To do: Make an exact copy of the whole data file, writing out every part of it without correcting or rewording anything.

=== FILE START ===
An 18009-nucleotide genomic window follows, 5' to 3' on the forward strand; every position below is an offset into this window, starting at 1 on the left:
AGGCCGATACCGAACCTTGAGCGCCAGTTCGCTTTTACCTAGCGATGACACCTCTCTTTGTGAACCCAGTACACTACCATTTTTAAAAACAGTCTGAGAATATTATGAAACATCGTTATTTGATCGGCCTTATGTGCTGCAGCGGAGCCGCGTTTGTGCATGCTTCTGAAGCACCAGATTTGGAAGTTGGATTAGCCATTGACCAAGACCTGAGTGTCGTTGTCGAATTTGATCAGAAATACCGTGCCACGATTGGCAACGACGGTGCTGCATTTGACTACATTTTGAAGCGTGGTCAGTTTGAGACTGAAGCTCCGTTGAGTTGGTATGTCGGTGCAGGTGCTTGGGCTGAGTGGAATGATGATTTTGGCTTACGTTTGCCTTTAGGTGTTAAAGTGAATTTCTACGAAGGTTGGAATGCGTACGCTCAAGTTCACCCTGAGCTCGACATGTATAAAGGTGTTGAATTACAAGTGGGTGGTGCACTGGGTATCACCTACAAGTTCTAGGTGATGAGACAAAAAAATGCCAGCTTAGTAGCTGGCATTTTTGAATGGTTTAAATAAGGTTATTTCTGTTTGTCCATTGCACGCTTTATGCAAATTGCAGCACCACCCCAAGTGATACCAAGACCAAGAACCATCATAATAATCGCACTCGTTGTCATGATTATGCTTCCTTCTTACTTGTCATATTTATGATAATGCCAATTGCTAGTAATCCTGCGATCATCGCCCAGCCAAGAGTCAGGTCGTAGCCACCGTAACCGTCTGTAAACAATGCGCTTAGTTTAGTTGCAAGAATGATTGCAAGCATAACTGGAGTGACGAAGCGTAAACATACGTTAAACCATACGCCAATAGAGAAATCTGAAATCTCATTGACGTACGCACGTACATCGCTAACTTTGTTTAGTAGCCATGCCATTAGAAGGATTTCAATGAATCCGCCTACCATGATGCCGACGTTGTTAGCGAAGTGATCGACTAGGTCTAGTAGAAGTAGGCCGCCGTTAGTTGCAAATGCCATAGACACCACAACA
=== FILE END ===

An 18009-nucleotide genomic window follows, 5' to 3' on the forward strand; every position below is an offset into this window, starting at 1 on the left:
AGGCCGATACCGAACCTTGAGCGCCAGTTCGCTTTTACCTAGCGATGACACCTCTCTTTGTGAACCCAGTACACTACCATTTTTAAAAACAGTCTGAGAATATTATGAAACATCGTTATTTGATCGGCCTTATGTGCTGCAGCGGAGCCGCGTTTGTGCATGCTTCTGAAGCACCAGATTTGGAAGTTGGATTAGCCATTGACCAAGACCTGAGTGTCGTTGTCGAATTTGATCAGAAATACCGTGCCACGATTGGCAACGACGGTGCTGCATTTGACTACATTTTGAAGCGTGGTCAGTTTGAGACTGAAGCTCCGTTGAGTTGGTATGTCGGTGCAGGTGCTTGGGCTGAGTGGAATGATGATTTTGGCTTACGTTTGCCTTTAGGTGTTAAAGTGAATTTCTACGAAGGTTGGAATGCGTACGCTCAAGTTCACCCTGAGCTCGACATGTATAAAGGTGTTGAATTACAAGTGGGTGGTGCACTGGGTATCACCTACAAGTTCTAGGTGATGAGACAAAAAAATGCCAGCTTAGTAGCTGGCATTTTTGAATGGTTTAAATAAGGTTATTTCTGTTTGTCCATTGCACGCTTTATGCAAATTGCAGCACCACCCCAAGTGATACCAAGACCAAGAACCATCATAATAATCGCACTCGTTGTCATGATTATGCTTCCTTCTTACTTGTCATATTTATGATAATGCCAATTGCTAGTAATCCTGCGATCATCGCCCAGCCAAGAGTCAGGTCGTAGCCACCGTAACCGTCTGTAAACAATGCGCTTAGTTTAGTTGCAAGAATGATTGCAAGCATAACTGGAGTGACGAAGCGTAAACATACGTTAAACCATACGCCAATAGAGAAATCTGAAATCTCATTGACGTACGCACGTACATCGCTAACTTTGTTTAGTAGCCATGCCATTAGAAGGATTTCAATGAATCCGCCTACCATGATGCCGACGTTGTTAGCGAAGTGATCGACTAGGTCTAGTAGAAGTAGGCCGCCGTTAGTTGCAAATGCCATAGACACCACAACA